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I tried to fix the date in the machine which has Solaris 8 as OS. With the command date, I get the date repaired, but only for 2 seconds and reset in the time that I configured in the beginning:

Example : I configure the date to date MMddhhmmyyyy the time is 09:46 so I get the right date right now but it does a loop for 2 seconds so it goes to 09:46:02 and reset to 09:46:00 that's all.

I think that problem is influenced by the behaviour of my machine because it's too slow when I want to restart or to launch an application.

When I launch prstat I got also this:

prstat

   PID USERNAME  SIZE   RSS STATE  PRI NICE      TIME  CPU PROCESS/NLWP       
   676 root     4336K 1864K sleep   59    0   0:00.00 0.0% sendmail/1
   673 root     7912K 5040K sleep   59    0   0:00.00 0.0% dtgreet/4
   654 root     6704K 2856K sleep   10    0   0:00.00 0.0% dtlogin/4
   652 root      203M   35M sleep   59    0   0:00.00 0.0% Xsun/1
   759 root     1688K 1368K cpu0    58    0   0:00.00 0.0% prstat/1
   411 root     5200K 2040K sleep   54    0   0:00.00 0.0% dtlogin/4
   743 root      336K  240K sleep   48    0   0:00.00 0.0% sh/1
   553 root     1856K 1136K sleep   54    0   0:00.00 0.0% ttymon/1
   562 root     1840K 1256K sleep   30    0   0:00.00 0.0% in.rlogind/1
   391 root     1944K 1296K sleep   51    0   0:00.00 0.0% nfsd/1
   388 root     2816K 2000K sleep   52    0   0:00.00 0.0% mountd/5
   524 root     3120K 1872K sleep   51    0   0:00.00 0.0% dmispd/5
   314 root     1752K  696K sleep   40    0   0:00.00 0.0% smcboot/1
   599 sideral  2576K 1840K sleep   48    0   0:00.00 0.0% bash/1
   312 root     1752K 1160K sleep   30    0   0:00.00 0.0% smcboot/1
   305 root     1080K  720K sleep   59    0   0:00.00 0.0% utmpd/1
   333 root     1056K  272K sleep    0    0   0:00.00 0.0% efdaemon/1
   261 root     2024K 1224K sleep   58    0   0:00.00 0.0% cron/1
   259 root     4344K 2120K sleep   58    0   0:00.00 0.0% syslogd/8
   276 root     2792K 1960K sleep    0    0   0:00.00 0.0% nscd/9
   322 root     2744K 2032K sleep   48    0   0:00.00 0.0% vold/6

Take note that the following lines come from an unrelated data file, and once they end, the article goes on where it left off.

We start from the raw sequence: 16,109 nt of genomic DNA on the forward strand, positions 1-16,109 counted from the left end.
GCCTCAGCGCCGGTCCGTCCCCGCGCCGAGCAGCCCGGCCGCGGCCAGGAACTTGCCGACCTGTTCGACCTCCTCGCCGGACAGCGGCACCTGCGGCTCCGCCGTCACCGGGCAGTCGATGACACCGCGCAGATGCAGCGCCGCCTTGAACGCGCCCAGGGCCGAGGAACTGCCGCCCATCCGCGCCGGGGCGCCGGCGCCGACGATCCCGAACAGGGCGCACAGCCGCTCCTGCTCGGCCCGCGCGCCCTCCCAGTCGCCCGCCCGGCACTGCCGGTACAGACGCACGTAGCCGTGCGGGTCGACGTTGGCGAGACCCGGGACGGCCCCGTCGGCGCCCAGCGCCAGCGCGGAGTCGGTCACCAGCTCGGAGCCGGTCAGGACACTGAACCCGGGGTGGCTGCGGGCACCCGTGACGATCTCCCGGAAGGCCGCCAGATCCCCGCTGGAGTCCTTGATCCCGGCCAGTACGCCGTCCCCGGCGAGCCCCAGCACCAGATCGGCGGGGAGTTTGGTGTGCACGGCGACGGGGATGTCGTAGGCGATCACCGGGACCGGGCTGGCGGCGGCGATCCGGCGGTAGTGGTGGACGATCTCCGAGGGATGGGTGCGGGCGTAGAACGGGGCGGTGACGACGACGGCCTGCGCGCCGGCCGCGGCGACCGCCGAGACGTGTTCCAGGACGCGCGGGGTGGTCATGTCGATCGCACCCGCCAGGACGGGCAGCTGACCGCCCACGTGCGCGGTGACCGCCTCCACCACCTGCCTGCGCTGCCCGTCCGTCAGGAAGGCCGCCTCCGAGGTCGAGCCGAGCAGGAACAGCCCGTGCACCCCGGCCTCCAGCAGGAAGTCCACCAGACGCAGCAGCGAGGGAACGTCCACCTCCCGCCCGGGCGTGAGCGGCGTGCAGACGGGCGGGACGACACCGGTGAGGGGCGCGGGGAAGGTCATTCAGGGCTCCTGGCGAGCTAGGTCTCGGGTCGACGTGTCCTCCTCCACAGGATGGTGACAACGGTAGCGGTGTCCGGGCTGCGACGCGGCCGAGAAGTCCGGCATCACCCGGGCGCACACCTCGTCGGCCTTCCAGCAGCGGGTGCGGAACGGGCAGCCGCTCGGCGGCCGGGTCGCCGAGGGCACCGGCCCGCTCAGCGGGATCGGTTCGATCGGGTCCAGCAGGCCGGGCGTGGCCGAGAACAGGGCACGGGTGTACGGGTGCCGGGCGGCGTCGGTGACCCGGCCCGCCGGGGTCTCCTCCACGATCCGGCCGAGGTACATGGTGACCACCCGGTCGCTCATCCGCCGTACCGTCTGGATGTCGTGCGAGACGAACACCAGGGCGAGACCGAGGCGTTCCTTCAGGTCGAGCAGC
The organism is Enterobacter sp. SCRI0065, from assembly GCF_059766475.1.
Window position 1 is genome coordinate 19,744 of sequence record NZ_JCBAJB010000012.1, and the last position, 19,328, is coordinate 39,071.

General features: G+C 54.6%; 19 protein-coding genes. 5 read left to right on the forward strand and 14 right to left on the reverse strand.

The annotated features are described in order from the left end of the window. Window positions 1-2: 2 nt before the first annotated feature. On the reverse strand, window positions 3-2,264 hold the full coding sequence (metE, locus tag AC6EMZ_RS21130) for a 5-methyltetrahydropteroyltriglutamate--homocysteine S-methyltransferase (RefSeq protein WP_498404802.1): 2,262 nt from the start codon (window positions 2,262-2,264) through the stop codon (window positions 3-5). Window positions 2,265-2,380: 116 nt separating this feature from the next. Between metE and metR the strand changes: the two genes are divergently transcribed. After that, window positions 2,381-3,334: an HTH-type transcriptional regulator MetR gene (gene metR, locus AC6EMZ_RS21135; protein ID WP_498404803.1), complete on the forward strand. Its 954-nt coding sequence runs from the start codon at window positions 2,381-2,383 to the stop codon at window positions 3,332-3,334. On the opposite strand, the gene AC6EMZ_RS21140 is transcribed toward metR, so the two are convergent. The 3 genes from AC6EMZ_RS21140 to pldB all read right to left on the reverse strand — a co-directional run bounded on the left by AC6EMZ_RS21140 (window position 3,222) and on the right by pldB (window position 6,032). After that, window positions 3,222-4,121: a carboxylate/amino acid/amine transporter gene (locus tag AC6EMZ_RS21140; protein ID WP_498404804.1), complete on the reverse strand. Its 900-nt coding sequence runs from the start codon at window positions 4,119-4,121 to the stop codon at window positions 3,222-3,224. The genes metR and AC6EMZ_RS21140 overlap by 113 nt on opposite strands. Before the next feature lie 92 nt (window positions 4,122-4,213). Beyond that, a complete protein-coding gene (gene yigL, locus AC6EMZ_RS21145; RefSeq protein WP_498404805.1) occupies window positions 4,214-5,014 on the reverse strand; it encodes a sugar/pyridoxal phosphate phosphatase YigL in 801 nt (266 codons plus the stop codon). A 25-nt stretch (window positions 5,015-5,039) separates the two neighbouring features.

282 root     3184K 1016K sleep   50    0   0:00.00 0.0% lpsched/1
   243 root     1952K 1280K sleep    0    0   0:00.00 0.0% lockd/1
   238 root     2504K 1824K sleep   58    0   0:00.00 0.0% inetd/1
   245 daemon   2552K 1784K sleep    0    0   0:00.00 0.0% statd/3
   295 root     1480K 1064K sleep   30    0   0:00.00 0.0% powerd/5
   203 root     2264K 1120K sleep   58    0   0:00.00 0.0% rpcbind/1
    68 root     3496K 2648K sleep   52    0   0:00.00 0.0% picld/8
    58 root     2288K 1448K sleep   58    0   0:00.00 0.0% syseventd/12
   564 sideral  1520K 1120K sleep   58    0   0:00.00 0.0% csh/1
   246 root     3816K 1992K sleep   58    0   0:00.00 0.0% automountd/5
   561 root     3816K 2808K sleep    0    0   0:00.00 0.0% devfsadm/7
   555 root     1856K 1168K sleep   58    0   0:00.00 0.0% ttymon/1
   552 root     1864K 1112K sleep   58    0   0:00.00 0.0% sac/1
     1 root      864K  312K sleep   58    0   0:00.00 0.0% init/1

Is it normal? Anyone have any idea about that?

EDIT : even when i changed the motherboard, i got the same problem : Is any another hardware material is responsible for this error ?? because as i know only the motherboard is responsible of the date configuration !

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    What's the hardware? SPARC? – BowlOfRed Oct 14 '16 at 8:00
  • @BowlOfRed yes ! the computer is a SUN Blade 1500 – Hohenheim Oct 14 '16 at 8:06
  • Can you take the system down and type the watch-clock prom command? That may help determine if you have bad hardware. – Mark Plotnick Oct 14 '16 at 22:35
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    Have you checked the motherboard battery? With hardware that's a decade old now, it's not uncommon for the battery for the system clock to be out of power. It should be a CR2032 coin/watch style battery. – alanc Oct 16 '16 at 15:46
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If this is on SPARC, I suspect you have a hardware failure.

I've seen before where you could set the clock with date and it would work for one second. Then on the next clock tick, date would go wonky (in my case by several years). It really seemed like a single bit had failed and couldn't be modified. This would fit if my failures were in a high bit and yours was a low bit.

In both the cases I saw, motherboard replacement solved the problem.

  • Thanks for the answer @BowlOfRed, but the problem it's that the motherboard replacement was done 1 month ago :/ – Hohenheim Oct 14 '16 at 8:11
  • Was the old hardware doing it as well, or has this appeared independently since the replacement? Similar discussion here: groups.google.com/forum/#!search/… – BowlOfRed Oct 14 '16 at 8:30
  • not sure it was the same problem before, but i got the same slow before so we changed the processor, motherboard and also the 2 memory slots – Hohenheim Oct 14 '16 at 8:32
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Is NTP running? That would change the time, and perhaps sync'ing to something where the time is off. What does ntpq -p show?

Why was the motherboard replaced? One of your comments hints because the box was slow but no indication of what "slow" means. The SunBlade 150s weren't terribly beefy and used some commodity hardware so perhaps you're trying to run too much on the desktop?

The most useful portion of your prstat is missing which is the last line showing the # of processes, # of lwps, and load averages. What is shown doesn't hint at as a utilization issue. Perhaps a different hardware issue (ie: disk failing), or memory shortage? So check /var/adm/messages and your scan rate in vmstat.

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